When you first decided that you wanted to write for kids, what did you imagine yourself writing? Picture books? Middle grade? YA? And would it be fiction or nonfiction, or informational fiction? Some people know exactly what they want to write. Others come it after some thought (or rejection—which is always a good way to learn in this business.)
Seriously, though, sometimes what you think you want to write and what you’re actually good at writing are not the same thing. That’s why my recommendation for new writers is to discover your path and follow it!
Let me give you an example, I started my career thinking that I would write fiction picture books. It was an interesting choice for me, since I rarely read picture books as a child, and hadn’t read them much except to my children when they were small. But I figured, I could do it. I mean how hard could they be (Remember, I was just starting out.)
My problem was that the “voice in my head” (the writerly kind) is about 9 years old. As I worked on my first picture books, I soon discovered that my older voice was not the best at writing books that required a small word count. I wanted to use big words, long descriptions, and address larger topics. None of these make for the best picture books. After receiving many, many, many not-so-great critiques, I had no idea what to do.
Thankfully, at my second SCBWI conference my writing life took a fateful turn. I met the late, great Elaine Landau. During the critique for my WIP (a fiction picture book) she asked me, “Do you do anything else?” (That is not exactly something you want to hear from your critique…)
That was the question that changed my life.
I told her that I had just earned my master’s degree in K-8 science education and gotten a job as a middle school science instructor. Her response, “Why don’t you write science books for kids?” It made sense. After all, I was that kid who had started a science club in her garage at the age of 7.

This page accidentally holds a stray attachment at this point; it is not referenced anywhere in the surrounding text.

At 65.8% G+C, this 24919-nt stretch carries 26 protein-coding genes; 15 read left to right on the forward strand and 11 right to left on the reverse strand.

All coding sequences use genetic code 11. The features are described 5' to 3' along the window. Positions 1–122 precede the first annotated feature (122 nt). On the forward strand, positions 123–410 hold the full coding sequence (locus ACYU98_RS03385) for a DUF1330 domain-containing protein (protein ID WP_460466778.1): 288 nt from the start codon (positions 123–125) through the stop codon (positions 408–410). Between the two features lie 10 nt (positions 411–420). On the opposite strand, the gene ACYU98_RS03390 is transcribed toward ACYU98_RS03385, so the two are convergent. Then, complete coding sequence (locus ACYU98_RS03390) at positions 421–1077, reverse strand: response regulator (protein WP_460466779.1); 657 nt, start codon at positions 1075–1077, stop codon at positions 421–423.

I’d never before considered writing nonfiction science books for kids. But I thought, well, what did I have to lose? I mean, clearly my fiction picture books weren’t going anywhere soon.
So, I sent out a work-for-hire package and two months later, out of the blue, I got a call from an editor at Capstone Press offering me a two-book deal to write books about bugs. The next month I received a 5-book deal from a book packager. I was off! That was in 2010.
Since then, I have written almost 50 nonfiction books for kids. Many of them are about science, but I have also written a biography, a few history books, and just last year a nonfiction picture book. I love nonfiction! But I also never thought I’d be here, making a living at writing nonfiction.
What happened to my fiction? I still write it. I have completed three middle grade novels. None are published. Yet. But I am working hard on them.
In between, there have been LOTS of rejections.
There have been LOTS of joys.
There have been some setbacks and frustrations.
But my motto is from Winston Churchill:
NEVER GIVE UP.
So how do you find your path?
- Allow yourself to think outside the box.
- Consider writing about things you loved as a kid.
- Re-imagine yourself.
- Listen to that “voice inside your head.”
- Write all you can, wherever you can.
- Simply: lose yourself in words.
If you hit a roadblock:
go through it
but whatever you do,
DON’T let it stop you.
Follow your path… wherever it leads.
You may just surprise yourself.